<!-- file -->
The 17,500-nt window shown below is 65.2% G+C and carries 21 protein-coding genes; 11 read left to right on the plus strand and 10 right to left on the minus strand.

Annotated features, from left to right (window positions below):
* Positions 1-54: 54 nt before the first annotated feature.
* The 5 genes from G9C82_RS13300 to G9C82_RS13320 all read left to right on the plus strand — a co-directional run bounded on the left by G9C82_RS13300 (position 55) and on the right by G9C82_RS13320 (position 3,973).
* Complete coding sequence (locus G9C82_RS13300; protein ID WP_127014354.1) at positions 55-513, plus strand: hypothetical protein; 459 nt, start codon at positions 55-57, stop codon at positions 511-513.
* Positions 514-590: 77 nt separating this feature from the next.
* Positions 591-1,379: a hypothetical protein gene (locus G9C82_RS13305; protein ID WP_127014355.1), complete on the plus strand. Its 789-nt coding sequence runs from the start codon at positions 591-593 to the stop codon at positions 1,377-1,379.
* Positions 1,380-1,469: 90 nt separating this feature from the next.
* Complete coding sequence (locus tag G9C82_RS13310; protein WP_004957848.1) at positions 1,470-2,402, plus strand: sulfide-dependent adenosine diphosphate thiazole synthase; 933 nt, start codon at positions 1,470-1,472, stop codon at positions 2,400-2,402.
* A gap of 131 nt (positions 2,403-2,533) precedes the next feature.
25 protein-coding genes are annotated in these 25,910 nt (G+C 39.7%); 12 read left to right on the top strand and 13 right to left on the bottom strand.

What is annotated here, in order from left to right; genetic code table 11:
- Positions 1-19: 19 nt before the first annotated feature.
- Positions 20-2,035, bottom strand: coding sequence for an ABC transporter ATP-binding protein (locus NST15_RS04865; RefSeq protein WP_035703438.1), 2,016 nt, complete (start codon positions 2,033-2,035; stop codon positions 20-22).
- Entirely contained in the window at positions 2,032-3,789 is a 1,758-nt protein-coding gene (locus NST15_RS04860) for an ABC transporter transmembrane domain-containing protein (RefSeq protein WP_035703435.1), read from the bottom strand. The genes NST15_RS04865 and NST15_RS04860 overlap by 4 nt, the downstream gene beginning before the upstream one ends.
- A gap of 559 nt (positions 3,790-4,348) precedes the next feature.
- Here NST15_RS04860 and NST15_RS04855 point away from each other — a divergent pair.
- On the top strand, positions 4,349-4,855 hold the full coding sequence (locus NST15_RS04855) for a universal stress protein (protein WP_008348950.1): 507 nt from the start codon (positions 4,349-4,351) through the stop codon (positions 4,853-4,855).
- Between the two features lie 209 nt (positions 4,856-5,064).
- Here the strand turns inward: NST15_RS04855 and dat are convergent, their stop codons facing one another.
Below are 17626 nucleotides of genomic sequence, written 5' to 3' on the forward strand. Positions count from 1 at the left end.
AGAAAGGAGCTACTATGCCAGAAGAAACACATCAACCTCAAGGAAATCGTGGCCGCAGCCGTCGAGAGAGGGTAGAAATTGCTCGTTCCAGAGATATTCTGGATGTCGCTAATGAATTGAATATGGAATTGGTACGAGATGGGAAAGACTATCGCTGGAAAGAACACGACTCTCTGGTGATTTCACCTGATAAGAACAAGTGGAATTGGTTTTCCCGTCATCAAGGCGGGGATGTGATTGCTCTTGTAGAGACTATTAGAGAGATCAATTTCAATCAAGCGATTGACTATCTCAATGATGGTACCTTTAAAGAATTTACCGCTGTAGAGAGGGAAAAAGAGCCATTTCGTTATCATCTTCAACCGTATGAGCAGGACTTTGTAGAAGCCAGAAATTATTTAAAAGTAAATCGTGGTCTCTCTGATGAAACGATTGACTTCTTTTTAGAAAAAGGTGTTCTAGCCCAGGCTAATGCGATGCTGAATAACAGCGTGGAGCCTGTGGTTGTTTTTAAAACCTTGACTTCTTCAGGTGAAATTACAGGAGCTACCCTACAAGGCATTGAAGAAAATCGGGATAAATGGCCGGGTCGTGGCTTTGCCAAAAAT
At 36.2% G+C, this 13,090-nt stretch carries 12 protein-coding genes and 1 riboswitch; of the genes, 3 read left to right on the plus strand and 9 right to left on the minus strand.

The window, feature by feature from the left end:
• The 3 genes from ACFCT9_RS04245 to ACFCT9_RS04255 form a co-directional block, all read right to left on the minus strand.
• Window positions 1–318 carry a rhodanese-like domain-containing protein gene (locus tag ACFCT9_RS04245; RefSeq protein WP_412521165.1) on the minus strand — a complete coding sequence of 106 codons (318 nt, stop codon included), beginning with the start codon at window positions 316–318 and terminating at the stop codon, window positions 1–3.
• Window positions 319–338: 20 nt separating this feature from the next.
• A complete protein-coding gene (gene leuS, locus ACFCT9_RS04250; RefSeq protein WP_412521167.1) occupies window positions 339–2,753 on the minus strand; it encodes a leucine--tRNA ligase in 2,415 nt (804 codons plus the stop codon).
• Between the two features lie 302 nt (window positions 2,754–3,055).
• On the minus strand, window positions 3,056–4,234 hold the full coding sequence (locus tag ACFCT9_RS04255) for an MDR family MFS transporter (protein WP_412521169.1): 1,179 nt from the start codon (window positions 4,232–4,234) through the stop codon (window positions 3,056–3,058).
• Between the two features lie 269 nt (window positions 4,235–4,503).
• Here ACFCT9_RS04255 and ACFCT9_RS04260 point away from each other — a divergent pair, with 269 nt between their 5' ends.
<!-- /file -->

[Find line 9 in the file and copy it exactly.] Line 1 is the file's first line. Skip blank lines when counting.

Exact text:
* Complete coding sequence (locus tag G9C82_RS13310; protein WP_004957848.1) at positions 1,470-2,402, plus strand: sulfide-dependent adenosine diphosphate thiazole synthase; 933 nt, start codon at positions 1,470-1,472, stop codon at positions 2,400-2,402.